Centricus Asset Management Ltd. and Triller Inc. are seeking to buy TikTok’s operations in the U.S. and several other countries from ByteDance Ltd. for $20 billion, according to a person familiar with the matter.
Investors led by London-based Centricus will partner with U.S.-based Triller, another video and music-based social networking app, which would have a minority stake in a newly proposed joint entity, said the person, who asked not to be identified discussing private negotiations.
Centricus and Triller submitted their bid to Beijing-based ByteDance, this person said, for TikTok’s assets in the U.S., Australia, New Zealand and India. The proposal would be made up of $10 billion in cash up front and $10 billion in profit-sharing from the resulting venture, the person said.
The offer would rival those from more established tech industry players, including Microsoft Corp. and Oracle Corp. Walmart Inc. said on Thursday that it has joined Microsoft’s bid.
When asked about a Centricus and Triller bid, a TikTok spokesman replied, “What’s Triller?” Another spokesperson called the potential deal “preposterous.”
A representative for Centricus confirmed the company had made an offer for TikTok assets in the U.S. and some other countries. A spokesperson for Triller didn’t immediately respond to requests for comment.
President Donald Trump this month threatened to ban the TikTok app in the U.S. and then ordered ByteDance sell its U.S. assets, citing national security concerns. Trump has issued an executive order with a mid-September deadline for TikTok to be sold or be barred in the U.S. A later order required ByteDance to sell TikTok’s U.S. assets within 90 days. The administration is also demanding that the buyer of TikTok’s U.S. business be an American company, which makes it unclear how a Centricus bid will be received, even with Triller involved.
Centricus was founded in 2016 by former investment bankers Nizar Al-Bassam and Dalinc Ariburnu, according to its website. The firm advised SoftBank Group Corp. on the creation of its $100 billion Vision Fund, helping to raise money from the Middle East including Saudi Arabia. It also worked on SoftBank’s $3.3 billion takeover of Fortress Investment Group LLC.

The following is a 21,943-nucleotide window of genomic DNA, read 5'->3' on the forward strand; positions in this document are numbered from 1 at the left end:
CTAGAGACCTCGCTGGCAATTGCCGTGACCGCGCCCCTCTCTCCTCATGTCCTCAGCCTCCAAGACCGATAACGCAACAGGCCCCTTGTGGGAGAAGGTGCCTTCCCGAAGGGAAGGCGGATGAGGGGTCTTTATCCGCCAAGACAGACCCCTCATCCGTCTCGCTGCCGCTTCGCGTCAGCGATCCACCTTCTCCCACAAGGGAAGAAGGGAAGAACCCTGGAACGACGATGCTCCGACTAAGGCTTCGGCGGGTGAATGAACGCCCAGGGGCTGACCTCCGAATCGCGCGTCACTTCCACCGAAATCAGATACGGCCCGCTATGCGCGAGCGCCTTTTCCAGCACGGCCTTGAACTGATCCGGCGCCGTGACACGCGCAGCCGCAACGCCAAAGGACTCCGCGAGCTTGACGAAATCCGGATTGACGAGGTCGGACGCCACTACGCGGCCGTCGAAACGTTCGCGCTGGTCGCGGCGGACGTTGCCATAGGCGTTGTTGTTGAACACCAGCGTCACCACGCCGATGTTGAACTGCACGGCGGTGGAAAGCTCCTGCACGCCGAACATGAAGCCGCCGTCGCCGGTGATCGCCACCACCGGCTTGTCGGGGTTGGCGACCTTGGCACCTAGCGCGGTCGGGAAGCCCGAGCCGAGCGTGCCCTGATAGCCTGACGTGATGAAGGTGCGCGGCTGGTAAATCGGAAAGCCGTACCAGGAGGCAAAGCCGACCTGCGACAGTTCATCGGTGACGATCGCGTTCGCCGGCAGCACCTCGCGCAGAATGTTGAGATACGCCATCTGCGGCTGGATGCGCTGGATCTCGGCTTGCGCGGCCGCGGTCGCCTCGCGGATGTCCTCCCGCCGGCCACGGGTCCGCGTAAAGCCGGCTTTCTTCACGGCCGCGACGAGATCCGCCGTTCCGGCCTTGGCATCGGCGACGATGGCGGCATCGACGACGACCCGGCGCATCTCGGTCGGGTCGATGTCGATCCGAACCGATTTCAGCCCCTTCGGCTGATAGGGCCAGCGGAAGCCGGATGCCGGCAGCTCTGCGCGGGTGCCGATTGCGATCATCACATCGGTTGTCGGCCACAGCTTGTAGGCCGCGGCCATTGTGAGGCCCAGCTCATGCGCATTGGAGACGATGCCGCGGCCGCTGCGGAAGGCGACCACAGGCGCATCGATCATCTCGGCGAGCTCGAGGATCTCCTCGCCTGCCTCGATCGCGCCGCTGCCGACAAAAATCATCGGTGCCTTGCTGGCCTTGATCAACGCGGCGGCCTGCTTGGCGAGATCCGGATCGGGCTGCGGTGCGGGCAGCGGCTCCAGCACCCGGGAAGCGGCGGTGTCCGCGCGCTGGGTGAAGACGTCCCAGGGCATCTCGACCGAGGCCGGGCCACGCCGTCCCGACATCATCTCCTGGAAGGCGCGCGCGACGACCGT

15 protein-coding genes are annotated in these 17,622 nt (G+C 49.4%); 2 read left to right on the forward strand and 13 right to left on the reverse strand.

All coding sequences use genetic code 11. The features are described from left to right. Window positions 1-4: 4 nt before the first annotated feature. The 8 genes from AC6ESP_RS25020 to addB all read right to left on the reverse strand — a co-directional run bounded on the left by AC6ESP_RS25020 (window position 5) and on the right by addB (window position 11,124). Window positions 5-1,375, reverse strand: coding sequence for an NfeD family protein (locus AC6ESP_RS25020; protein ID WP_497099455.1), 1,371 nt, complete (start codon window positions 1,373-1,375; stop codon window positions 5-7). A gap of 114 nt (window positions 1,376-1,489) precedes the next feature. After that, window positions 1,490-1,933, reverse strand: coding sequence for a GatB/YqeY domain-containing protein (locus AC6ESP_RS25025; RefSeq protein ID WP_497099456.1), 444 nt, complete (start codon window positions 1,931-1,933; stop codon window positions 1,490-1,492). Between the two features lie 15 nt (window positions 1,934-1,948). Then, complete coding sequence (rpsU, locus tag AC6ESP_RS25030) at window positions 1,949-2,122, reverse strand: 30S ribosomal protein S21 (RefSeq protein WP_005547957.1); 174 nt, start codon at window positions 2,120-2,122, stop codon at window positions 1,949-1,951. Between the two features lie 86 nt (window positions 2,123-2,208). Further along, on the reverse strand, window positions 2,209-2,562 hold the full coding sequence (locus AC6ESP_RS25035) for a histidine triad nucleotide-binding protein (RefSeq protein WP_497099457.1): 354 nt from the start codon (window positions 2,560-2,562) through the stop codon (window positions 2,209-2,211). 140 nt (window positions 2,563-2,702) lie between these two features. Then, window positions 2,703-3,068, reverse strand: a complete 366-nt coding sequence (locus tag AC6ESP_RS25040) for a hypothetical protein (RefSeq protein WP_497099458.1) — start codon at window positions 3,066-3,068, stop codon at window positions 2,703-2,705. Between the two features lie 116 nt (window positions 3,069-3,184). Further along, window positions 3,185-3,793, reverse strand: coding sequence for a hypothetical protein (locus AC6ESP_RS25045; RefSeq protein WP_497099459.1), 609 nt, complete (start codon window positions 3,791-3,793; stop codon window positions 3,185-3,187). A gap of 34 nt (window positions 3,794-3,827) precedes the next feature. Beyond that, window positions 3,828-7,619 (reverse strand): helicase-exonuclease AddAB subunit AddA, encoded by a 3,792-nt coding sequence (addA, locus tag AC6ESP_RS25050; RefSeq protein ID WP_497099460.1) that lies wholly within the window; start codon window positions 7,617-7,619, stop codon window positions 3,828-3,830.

Microsoft first emerged as a possible buyer for TikTok’s operations in the U.S. late last month. Other potential suitors including Twitter Inc. and Alphabet Inc. have considered a bid for TikTok’s U.S. assets, but Oracle and Microsoft appear to be the most serious contenders remaining.
TikTok Chief Executive Officer Kevin Mayer, a high-profile hire who joined ByteDance three months ago, resigned this week, saying the “political environment has sharply changed.”
Triller, whose shareholders include music talent and entertainment executives, has grown 600% year over year, it said in a statement in July. At the time it had 50 million monthly active users, it said.
The company is backed by Proxima Media, which was founded by Hollywood producer Ryan Kavanaugh, a co-founder of the film studio Relativity Media. Steven Mnuchin, now the U.S. treasury secretary, served on Relativity’s board until May 2015 and also had run a lender that had made loans to the studio.